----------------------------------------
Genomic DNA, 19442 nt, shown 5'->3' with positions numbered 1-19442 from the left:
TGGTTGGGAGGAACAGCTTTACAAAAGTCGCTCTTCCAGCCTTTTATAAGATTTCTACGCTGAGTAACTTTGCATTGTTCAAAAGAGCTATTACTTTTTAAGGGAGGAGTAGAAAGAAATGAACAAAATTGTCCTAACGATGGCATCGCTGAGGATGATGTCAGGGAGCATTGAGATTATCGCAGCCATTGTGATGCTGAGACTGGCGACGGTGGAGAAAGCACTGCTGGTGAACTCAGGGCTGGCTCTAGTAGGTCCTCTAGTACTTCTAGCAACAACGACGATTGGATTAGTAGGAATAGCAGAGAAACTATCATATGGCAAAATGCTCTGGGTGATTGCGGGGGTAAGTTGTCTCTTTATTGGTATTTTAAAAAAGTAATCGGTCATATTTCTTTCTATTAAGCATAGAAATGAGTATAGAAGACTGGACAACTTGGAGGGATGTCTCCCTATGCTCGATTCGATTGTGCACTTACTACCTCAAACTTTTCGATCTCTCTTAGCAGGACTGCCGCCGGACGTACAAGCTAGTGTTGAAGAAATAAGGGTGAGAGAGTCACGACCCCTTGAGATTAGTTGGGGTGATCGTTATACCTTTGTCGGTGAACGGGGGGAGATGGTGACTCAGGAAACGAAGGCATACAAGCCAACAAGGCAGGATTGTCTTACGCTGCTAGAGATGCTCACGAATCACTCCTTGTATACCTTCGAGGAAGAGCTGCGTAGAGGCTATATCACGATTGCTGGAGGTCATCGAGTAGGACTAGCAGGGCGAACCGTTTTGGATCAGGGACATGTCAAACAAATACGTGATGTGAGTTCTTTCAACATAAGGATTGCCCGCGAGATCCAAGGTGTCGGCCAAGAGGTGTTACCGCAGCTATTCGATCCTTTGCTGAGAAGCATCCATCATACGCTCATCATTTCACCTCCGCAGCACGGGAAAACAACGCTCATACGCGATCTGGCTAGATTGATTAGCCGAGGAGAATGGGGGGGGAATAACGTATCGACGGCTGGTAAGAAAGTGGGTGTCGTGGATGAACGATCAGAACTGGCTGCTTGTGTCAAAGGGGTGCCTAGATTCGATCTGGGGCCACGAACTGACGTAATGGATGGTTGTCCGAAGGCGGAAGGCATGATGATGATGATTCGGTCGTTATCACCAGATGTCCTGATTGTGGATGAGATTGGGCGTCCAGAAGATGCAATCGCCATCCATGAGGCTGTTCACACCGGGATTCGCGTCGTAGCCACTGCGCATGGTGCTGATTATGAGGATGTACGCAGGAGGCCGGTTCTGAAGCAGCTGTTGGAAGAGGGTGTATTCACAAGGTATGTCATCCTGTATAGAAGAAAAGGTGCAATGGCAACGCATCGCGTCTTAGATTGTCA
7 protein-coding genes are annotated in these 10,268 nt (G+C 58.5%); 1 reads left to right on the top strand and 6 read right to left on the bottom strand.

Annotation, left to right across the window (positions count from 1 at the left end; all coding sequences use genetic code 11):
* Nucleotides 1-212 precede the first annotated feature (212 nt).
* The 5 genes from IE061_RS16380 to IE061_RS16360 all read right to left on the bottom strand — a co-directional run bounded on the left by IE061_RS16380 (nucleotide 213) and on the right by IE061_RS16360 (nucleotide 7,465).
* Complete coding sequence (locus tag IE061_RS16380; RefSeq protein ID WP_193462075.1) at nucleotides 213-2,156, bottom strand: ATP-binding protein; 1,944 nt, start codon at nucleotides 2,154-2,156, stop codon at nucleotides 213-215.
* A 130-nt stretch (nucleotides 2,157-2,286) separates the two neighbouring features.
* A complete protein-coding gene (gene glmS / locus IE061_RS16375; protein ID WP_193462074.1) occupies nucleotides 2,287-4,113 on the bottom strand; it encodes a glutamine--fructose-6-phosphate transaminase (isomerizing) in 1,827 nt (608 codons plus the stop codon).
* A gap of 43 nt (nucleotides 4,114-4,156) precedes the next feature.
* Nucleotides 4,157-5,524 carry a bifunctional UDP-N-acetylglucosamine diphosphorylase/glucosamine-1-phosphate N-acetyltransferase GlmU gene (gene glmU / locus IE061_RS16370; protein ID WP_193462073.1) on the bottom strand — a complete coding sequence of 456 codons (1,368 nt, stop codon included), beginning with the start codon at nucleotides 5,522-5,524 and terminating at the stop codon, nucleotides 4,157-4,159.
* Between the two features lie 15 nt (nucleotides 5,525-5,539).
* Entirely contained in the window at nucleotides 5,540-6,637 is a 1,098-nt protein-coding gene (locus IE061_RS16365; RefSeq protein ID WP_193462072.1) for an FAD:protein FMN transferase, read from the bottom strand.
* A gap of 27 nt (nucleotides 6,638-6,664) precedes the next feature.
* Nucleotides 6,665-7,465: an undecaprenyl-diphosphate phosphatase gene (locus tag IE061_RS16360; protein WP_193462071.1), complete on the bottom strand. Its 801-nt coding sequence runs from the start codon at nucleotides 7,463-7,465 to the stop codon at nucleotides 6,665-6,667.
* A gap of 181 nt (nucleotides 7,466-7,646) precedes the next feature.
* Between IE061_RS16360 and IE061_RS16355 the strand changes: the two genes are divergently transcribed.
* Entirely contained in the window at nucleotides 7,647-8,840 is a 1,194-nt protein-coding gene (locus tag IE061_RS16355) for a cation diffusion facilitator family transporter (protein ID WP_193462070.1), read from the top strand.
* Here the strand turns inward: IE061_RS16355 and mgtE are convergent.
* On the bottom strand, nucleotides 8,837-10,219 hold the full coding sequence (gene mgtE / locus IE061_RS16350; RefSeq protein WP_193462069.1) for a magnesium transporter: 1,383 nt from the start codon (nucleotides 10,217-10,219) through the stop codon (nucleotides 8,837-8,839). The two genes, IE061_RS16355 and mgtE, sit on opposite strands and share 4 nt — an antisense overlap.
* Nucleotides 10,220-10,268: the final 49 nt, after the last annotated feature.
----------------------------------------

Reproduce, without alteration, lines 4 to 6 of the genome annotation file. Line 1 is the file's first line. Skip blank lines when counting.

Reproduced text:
Annotation, left to right across the window (positions count from 1 at the left end; all coding sequences use genetic code 11):
* Nucleotides 1-212 precede the first annotated feature (212 nt).
* The 5 genes from IE061_RS16380 to IE061_RS16360 all read right to left on the bottom strand — a co-directional run bounded on the left by IE061_RS16380 (nucleotide 213) and on the right by IE061_RS16360 (nucleotide 7,465).